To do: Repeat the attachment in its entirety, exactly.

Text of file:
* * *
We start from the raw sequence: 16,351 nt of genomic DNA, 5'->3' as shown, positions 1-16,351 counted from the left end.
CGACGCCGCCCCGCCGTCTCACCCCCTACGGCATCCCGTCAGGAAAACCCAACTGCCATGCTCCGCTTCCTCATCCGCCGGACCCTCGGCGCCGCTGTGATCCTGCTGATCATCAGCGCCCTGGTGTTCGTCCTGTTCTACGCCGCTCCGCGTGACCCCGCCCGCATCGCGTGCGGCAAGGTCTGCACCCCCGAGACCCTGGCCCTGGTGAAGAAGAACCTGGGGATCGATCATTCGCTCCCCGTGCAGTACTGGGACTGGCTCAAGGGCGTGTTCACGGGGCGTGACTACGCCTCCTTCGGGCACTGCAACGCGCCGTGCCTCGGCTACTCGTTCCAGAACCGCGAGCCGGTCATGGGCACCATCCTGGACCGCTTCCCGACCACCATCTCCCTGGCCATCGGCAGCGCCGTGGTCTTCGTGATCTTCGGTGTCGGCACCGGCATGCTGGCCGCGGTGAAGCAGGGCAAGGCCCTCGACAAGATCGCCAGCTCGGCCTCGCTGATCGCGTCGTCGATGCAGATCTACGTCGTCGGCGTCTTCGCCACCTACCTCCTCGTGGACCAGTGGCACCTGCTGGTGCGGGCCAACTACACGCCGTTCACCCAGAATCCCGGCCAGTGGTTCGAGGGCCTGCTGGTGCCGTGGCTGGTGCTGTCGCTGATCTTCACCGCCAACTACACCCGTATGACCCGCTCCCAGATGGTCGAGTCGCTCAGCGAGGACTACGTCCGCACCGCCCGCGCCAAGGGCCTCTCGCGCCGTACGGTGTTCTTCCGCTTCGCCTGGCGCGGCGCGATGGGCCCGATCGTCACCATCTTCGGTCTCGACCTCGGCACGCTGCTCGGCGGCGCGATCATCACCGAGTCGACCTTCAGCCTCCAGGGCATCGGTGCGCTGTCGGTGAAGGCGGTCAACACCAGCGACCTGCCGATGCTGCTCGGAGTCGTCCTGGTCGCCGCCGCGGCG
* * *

We start from the raw sequence: 16,351 nt of genomic DNA, 5'->3' as shown, positions 1-16,351 counted from the left end.
CGACGCCGCCCCGCCGTCTCACCCCCTACGGCATCCCGTCAGGAAAACCCAACTGCCATGCTCCGCTTCCTCATCCGCCGGACCCTCGGCGCCGCTGTGATCCTGCTGATCATCAGCGCCCTGGTGTTCGTCCTGTTCTACGCCGCTCCGCGTGACCCCGCCCGCATCGCGTGCGGCAAGGTCTGCACCCCCGAGACCCTGGCCCTGGTGAAGAAGAACCTGGGGATCGATCATTCGCTCCCCGTGCAGTACTGGGACTGGCTCAAGGGCGTGTTCACGGGGCGTGACTACGCCTCCTTCGGGCACTGCAACGCGCCGTGCCTCGGCTACTCGTTCCAGAACCGCGAGCCGGTCATGGGCACCATCCTGGACCGCTTCCCGACCACCATCTCCCTGGCCATCGGCAGCGCCGTGGTCTTCGTGATCTTCGGTGTCGGCACCGGCATGCTGGCCGCGGTGAAGCAGGGCAAGGCCCTCGACAAGATCGCCAGCTCGGCCTCGCTGATCGCGTCGTCGATGCAGATCTACGTCGTCGGCGTCTTCGCCACCTACCTCCTCGTGGACCAGTGGCACCTGCTGGTGCGGGCCAACTACACGCCGTTCACCCAGAATCCCGGCCAGTGGTTCGAGGGCCTGCTGGTGCCGTGGCTGGTGCTGTCGCTGATCTTCACCGCCAACTACACCCGTATGACCCGCTCCCAGATGGTCGAGTCGCTCAGCGAGGACTACGTCCGCACCGCCCGCGCCAAGGGCCTCTCGCGCCGTACGGTGTTCTTCCGCTTCGCCTGGCGCGGCGCGATGGGCCCGATCGTCACCATCTTCGGTCTCGACCTCGGCACGCTGCTCGGCGGCGCGATCATCACCGAGTCGACCTTCAGCCTCCAGGGCATCGGTGCGCTGTCGGTGAAGGCGGTCAACACCAGCGACCTGCCGATGCTGCTCGGAGTCGTCCTGGTCGCCGCCGCGGCG